“I view it as economic development and the kind of economic development that keeps money in the county,” Petrie said.
Another goal is for preservation or to make use of vacant land, much like the upcoming community garden in Lierman Neighborhood, she said.
“Local food can be on a few odd-shaped acres,” Petrie said.
The local foods council is made up entirely of members from the community. Its goals include economic development for local food systems as well as small business loans and “to encourage the offering of better and fresher food locally,” according to the resolution.
While generally referred to as food grown within a certain region or geography, there lacks a standard definition of “local food.”
The local requirement for vendors at the Urbana’s Market at the Square is anywhere within the state of Illinois.
“But because we are strict about staying within Illinois borders for our producers, people who produce really great melons 45 minutes away in Indiana can’t attend," said Lisa Bralts, director of the market. "So, that’s where the concept of local gets a little weird."
Other farmer’s markets may differ, Bralts said, and may limit their vendors to a 100-mile radius, for example.
The radius for defining local vendors is up to each farmer’s market. Urbana’s Market at the Square follows a guideline set by the market’s beginnings in the late 1970s.
“The lack of a universally agreed-upon definition, however, does raise questions about “what is a local food” and may also provide opportunities for fraud in the marketplace with the sale of foods that are marketed as “local” when they cannot be determined to be local,” according to the 2012 USDA report.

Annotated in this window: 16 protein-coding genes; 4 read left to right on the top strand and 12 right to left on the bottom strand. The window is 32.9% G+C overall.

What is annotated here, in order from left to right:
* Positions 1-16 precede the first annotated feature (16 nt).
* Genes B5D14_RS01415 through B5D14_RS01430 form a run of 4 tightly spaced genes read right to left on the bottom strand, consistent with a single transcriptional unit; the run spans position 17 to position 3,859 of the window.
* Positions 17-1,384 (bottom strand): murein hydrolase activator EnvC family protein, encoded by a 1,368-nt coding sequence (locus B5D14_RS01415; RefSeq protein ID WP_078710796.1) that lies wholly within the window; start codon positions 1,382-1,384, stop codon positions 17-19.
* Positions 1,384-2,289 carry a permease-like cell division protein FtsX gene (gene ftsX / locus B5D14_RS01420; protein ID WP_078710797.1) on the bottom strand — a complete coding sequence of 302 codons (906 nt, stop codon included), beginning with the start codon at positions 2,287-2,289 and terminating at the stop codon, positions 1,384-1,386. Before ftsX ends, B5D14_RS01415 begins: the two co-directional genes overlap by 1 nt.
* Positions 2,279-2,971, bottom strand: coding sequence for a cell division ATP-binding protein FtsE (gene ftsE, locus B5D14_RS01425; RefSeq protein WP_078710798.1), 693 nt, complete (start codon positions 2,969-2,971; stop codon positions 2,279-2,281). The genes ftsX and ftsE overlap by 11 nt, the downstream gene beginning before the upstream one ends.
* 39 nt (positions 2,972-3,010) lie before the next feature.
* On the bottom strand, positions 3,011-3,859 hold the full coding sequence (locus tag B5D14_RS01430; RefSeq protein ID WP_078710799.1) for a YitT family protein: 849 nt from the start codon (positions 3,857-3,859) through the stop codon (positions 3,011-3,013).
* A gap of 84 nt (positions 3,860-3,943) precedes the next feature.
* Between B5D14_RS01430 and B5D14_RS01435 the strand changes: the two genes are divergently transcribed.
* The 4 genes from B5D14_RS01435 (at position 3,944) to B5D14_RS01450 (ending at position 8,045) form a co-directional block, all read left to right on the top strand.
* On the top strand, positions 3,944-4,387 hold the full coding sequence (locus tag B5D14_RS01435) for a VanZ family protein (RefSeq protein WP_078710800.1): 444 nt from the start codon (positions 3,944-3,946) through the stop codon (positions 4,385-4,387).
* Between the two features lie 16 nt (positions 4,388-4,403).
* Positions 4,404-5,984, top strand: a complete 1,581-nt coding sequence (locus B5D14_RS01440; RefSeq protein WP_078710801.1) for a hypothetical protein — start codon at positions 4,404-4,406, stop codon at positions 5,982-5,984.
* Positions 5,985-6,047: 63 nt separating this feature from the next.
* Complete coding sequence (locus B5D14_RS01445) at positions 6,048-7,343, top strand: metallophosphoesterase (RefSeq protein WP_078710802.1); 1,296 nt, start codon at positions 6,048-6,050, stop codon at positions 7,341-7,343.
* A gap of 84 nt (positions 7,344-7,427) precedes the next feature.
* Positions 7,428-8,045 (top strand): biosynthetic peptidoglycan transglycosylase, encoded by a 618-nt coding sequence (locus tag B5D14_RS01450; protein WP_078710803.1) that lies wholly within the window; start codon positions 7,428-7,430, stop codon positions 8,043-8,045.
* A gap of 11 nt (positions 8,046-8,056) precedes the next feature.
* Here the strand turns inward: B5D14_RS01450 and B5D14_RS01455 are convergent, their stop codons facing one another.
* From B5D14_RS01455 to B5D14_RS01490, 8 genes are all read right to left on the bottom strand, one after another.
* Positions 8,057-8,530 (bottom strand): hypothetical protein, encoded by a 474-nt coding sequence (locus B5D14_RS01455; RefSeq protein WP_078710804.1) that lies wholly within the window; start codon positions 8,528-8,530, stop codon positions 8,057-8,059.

This is why Bralts verifies that every vendor grows or makes the items they sell each weekend.
“Our market is a producer-only market, which means that if it’s being sold at the market then the person who made it or grew it has to be there or a representative has to be there. So there’s no resale,” Bralts said.
To that end, Bralts will visit the farmers who apply to be a vendor at the farmer’s market.
“Most people who visit the farmers market and buy things from a farmer even for many years will never take a trip to that farm," she said. "So, I feel like it’s part of my job to sort of be an ambassador from the farmers to the public."
Bralts recently visited Blue Moon Farm, a long-time vendor at the market about 10 miles outside of town.
It is one of the 45 local food producers within a 25-mile radius of Champaign, according to the University of Illinois digital tool, MarketMaker, which connects consumers with local food.
Jon Cherniss, who owns Blue Moon Farm, grew up on an egg farm in Southern California and used to make regular egg deliveries to McDonald’s during his high-school and early college years. Defining local, he said, depends on a consumer’s goals.
“If it’s flavor and taste then wherever you need to go to get that specific flavor and taste,” Cherniss said. “If it’s about community and your neighbor and building a stronger community, then … it gets much closer.”